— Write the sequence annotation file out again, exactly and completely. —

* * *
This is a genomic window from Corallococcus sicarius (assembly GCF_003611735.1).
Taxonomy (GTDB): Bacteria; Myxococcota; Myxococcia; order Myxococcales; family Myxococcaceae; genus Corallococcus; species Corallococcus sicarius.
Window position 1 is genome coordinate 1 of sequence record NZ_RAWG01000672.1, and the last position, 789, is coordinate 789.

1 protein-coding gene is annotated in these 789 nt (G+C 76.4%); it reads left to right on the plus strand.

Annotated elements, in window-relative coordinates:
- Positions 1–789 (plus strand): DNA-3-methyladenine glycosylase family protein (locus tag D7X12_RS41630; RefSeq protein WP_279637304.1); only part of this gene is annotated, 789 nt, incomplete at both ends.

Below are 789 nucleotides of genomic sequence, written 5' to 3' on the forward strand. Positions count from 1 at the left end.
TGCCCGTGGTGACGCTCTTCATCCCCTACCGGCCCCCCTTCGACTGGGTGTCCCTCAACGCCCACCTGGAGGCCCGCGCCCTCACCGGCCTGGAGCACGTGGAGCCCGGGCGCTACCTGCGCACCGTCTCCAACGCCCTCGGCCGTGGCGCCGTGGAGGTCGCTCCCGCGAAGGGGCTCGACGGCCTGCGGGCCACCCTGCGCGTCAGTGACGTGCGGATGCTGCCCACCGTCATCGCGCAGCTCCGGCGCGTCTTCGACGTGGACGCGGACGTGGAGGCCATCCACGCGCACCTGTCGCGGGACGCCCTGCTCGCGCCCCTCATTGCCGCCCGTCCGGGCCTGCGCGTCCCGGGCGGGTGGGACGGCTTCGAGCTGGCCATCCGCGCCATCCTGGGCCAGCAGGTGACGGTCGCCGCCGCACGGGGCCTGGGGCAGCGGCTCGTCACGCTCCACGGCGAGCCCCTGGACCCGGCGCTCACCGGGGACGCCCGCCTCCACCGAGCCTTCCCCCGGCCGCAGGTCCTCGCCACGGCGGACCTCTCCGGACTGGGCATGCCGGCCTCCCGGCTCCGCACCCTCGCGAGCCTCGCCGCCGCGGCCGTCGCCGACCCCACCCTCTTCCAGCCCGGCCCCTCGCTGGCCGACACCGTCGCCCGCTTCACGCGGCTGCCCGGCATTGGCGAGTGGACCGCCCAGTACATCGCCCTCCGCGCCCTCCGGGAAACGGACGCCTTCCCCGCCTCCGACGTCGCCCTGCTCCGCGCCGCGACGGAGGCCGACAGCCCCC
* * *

This is a genomic window from Corallococcus sicarius (assembly GCF_003611735.1).
Taxonomy (GTDB): Bacteria; Myxococcota; Myxococcia; order Myxococcales; family Myxococcaceae; genus Corallococcus; species Corallococcus sicarius.
Window position 1 is genome coordinate 1 of sequence record NZ_RAWG01000672.1, and the last position, 789, is coordinate 789.

1 protein-coding gene is annotated in these 789 nt (G+C 76.4%); it reads left to right on the plus strand.

Annotated elements, in window-relative coordinates:
- Positions 1–789 (plus strand): DNA-3-methyladenine glycosylase family protein (locus tag D7X12_RS41630; RefSeq protein WP_279637304.1); only part of this gene is annotated, 789 nt, incomplete at both ends.

Below are 789 nucleotides of genomic sequence, written 5' to 3' on the forward strand. Positions count from 1 at the left end.
TGCCCGTGGTGACGCTCTTCATCCCCTACCGGCCCCCCTTCGACTGGGTGTCCCTCAACGCCCACCTGGAGGCCCGCGCCCTCACCGGCCTGGAGCACGTGGAGCCCGGGCGCTACCTGCGCACCGTCTCCAACGCCCTCGGCCGTGGCGCCGTGGAGGTCGCTCCCGCGAAGGGGCTCGACGGCCTGCGGGCCACCCTGCGCGTCAGTGACGTGCGGATGCTGCCCACCGTCATCGCGCAGCTCCGGCGCGTCTTCGACGTGGACGCGGACGTGGAGGCCATCCACGCGCACCTGTCGCGGGACGCCCTGCTCGCGCCCCTCATTGCCGCCCGTCCGGGCCTGCGCGTCCCGGGCGGGTGGGACGGCTTCGAGCTGGCCATCCGCGCCATCCTGGGCCAGCAGGTGACGGTCGCCGCCGCACGGGGCCTGGGGCAGCGGCTCGTCACGCTCCACGGCGAGCCCCTGGACCCGGCGCTCACCGGGGACGCCCGCCTCCACCGAGCCTTCCCCCGGCCGCAGGTCCTCGCCACGGCGGACCTCTCCGGACTGGGCATGCCGGCCTCCCGGCTCCGCACCCTCGCGAGCCTCGCCGCCGCGGCCGTCGCCGACCCCACCCTCTTCCAGCCCGGCCCCTCGCTGGCCGACACCGTCGCCCGCTTCACGCGGCTGCCCGGCATTGGCGAGTGGACCGCCCAGTACATCGCCCTCCGCGCCCTCCGGGAAACGGACGCCTTCCCCGCCTCCGACGTCGCCCTGCTCCGCGCCGCGACGGAGGCCGACAGCCCCC